Diazepam is a generic drug prescribed for anxiety, seizures, alcohol withdrawal, and muscle spasms. The medication is available as the brand-name drugs Valium, Diastat, Diastat AcuDial, and Valtoco. The cost of diazepam with and without insurance can depend on several factors, such as whether the drug has a savings program.

Diazepam is available in these forms:

The medication belongs to a drug class called benzodiazepines.

Read on to learn about diazepam and cost, as well as how to save money on prescriptions. If you’d like other information about diazepam, refer to this article.

As with all medications, the cost of diazepam can vary. Factors that may affect the price you’ll pay include your treatment plan, your insurance coverage, and the pharmacy you use.

To find out what the cost of diazepam will be for you, talk with your doctor, pharmacist, or insurance provider.

Note: If you have insurance, your insurance company may require prior authorization before it covers diazepam. This means the company and your doctor will discuss diazepam in regard to your treatment. The insurance company will then determine whether the medication is covered. If a drug requires prior authorization, but you start treatment without prior approval, you could pay the full cost of the medication. You can ask your insurance company whether diazepam requires prior authorization.

Diazepam is a generic drug, which means it’s an exact copy of the active drug in a brand-name medication. A generic drug is considered to be as safe and effective as the original drug. And generics tend to cost less than brand-name drugs.

Diazepam is available as the brand-name drugs Valium, Diastat, Diastat AcuDial, and Valtoco. If your doctor has prescribed diazepam and you’re interested in using one of these brand-name drugs instead, talk with your doctor. They may have a preference for one version or the other. You’ll also need to check with your insurance provider, as it may only cover one or the other.

To find out how the cost of these brand-name drugs compares with the cost of diazepam, talk with your doctor, pharmacist, or insurance provider.

If you need financial support to pay for diazepam, consider looking into websites that offer cost resources and information. Two such organizations are:

These sites can provide details about drug assistance programs, ways to make the most of your insurance coverage, and links to savings cards and other services.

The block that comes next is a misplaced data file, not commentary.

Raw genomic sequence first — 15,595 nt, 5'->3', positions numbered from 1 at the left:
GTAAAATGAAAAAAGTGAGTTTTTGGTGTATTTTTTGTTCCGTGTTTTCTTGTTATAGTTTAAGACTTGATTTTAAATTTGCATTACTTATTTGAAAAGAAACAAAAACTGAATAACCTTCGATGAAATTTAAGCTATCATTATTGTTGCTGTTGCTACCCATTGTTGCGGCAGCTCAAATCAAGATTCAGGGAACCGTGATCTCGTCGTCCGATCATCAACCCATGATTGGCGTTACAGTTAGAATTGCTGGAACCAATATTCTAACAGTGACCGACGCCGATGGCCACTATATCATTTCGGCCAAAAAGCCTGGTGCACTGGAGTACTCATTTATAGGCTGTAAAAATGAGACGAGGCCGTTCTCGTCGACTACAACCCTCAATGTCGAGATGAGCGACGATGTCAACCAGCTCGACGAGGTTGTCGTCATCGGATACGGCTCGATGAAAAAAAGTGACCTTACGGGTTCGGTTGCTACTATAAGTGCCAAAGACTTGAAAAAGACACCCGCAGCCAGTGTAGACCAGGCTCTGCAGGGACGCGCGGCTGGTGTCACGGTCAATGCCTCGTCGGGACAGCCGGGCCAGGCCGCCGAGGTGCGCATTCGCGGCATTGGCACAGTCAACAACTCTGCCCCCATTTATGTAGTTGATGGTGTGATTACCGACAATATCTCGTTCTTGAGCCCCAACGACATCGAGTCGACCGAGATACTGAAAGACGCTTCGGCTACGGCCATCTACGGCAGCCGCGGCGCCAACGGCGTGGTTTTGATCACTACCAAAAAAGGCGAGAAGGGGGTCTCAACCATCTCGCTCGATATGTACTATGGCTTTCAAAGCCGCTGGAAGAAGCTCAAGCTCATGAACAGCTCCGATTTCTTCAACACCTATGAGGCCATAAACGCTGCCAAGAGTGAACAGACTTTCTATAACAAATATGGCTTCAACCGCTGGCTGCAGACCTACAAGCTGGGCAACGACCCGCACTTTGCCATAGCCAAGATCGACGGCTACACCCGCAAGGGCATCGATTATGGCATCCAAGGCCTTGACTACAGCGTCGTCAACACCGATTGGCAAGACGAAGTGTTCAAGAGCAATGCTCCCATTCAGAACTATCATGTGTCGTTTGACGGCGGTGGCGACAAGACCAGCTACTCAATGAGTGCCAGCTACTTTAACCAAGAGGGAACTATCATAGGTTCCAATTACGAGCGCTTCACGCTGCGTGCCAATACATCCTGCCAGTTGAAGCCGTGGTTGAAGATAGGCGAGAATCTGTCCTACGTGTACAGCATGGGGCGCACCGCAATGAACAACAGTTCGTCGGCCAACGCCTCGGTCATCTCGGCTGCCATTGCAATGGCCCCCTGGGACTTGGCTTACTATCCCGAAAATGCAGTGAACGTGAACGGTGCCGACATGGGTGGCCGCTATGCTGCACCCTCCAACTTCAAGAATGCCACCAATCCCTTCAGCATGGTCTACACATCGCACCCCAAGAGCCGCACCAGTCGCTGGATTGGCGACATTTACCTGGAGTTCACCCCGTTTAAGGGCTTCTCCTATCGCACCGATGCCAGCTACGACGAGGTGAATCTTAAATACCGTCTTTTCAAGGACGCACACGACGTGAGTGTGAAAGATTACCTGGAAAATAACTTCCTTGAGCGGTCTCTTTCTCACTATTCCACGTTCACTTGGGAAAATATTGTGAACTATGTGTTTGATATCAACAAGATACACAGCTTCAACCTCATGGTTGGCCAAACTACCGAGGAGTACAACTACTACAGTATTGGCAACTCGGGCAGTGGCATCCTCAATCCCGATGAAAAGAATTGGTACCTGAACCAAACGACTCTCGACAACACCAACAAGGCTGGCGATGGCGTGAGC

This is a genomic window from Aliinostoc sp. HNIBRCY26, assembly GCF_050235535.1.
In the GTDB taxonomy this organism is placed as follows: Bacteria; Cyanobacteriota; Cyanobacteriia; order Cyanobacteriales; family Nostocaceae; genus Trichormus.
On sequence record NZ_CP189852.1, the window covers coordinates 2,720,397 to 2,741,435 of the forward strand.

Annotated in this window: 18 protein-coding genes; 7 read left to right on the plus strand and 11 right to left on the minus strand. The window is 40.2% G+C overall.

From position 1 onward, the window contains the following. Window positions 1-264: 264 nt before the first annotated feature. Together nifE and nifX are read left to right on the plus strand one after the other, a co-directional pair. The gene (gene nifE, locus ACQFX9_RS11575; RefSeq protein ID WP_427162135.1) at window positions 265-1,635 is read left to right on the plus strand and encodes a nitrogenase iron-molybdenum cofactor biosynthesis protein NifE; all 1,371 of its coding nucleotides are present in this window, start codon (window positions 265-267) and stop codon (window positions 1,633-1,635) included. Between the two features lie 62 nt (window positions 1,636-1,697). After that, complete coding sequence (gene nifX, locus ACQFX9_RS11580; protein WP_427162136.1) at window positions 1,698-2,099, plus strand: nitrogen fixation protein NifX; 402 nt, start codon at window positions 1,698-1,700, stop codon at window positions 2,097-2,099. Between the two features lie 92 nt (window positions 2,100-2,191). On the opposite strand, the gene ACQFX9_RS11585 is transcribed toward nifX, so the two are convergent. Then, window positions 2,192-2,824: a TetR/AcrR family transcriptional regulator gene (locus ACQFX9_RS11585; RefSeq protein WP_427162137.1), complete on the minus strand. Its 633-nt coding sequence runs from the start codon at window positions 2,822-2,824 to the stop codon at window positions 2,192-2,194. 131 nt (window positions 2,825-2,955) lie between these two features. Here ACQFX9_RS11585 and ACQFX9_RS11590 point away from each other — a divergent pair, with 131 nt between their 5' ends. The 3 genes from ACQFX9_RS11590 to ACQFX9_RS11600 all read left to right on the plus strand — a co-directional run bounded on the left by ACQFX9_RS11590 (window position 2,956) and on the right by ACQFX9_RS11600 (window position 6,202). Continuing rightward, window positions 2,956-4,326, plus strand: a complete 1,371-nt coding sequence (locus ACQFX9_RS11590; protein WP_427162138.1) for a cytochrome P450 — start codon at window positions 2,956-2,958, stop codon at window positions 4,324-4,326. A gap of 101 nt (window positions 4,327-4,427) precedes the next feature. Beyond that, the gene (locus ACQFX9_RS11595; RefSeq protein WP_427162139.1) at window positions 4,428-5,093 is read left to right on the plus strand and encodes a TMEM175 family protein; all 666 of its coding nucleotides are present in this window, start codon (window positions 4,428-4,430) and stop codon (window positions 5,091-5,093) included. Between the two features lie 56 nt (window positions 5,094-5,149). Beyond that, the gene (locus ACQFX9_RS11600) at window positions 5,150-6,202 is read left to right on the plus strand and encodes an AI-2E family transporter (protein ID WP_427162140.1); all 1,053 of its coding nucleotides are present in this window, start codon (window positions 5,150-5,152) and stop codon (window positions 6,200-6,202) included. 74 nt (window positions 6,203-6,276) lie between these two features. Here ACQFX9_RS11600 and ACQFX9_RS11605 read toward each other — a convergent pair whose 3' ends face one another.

Here are answers to some frequently asked questions about drug cost and diazepam.

Is there a cost difference between the different strengths of diazepam oral tablet, such as 5 mg or 10 mg?

It’s possible. Diazepam oral tablets come in different milligram (mg) strengths. The cost may depend on the strength your doctor prescribes.

For more information about the price of your medication, check with your pharmacy or insurance provider.

How much does diazepam cost without insurance?

The cost of diazepam without insurance may depend on what pharmacy you use. It may also depend on what form and strength your doctor prescribes.

For more details, talk with your pharmacist about the “cash price” of diazepam. A cash price is the amount you’ll pay out of pocket without insurance or coupons.

Does diazepam rectal gel cost more than the oral tablet form of the drug?

It may. The cost of diazepam gel may depend on the pharmacy and your insurance plan.

For more information about the cost of diazepam gel, talk with your insurance provider. If you don’t have insurance, ask your pharmacist what your cost will be.

Now that you’ve learned about cost and diazepam, you may still have some questions. Talk with your doctor or pharmacist, who can provide personalized guidance about cost issues related to diazepam. But if you have health insurance, you’ll need to talk with your insurance provider to learn the actual cost you’d pay for diazepam.

Here are some other resources you may find helpful:

Disclaimer: Medical News Today has made every effort to make certain that all information is factually correct, comprehensive, and up to date. However, this article should not be used as a substitute for the knowledge and expertise of a licensed healthcare professional. You should always consult your doctor or another healthcare professional before taking any medication. The drug information contained herein is subject to change and is not intended to cover all possible uses, directions, precautions, warnings, drug interactions, allergic reactions, or adverse effects. The absence of warnings or other information for a given drug does not indicate that the drug or drug combination is safe, effective, or appropriate for all patients or all specific uses.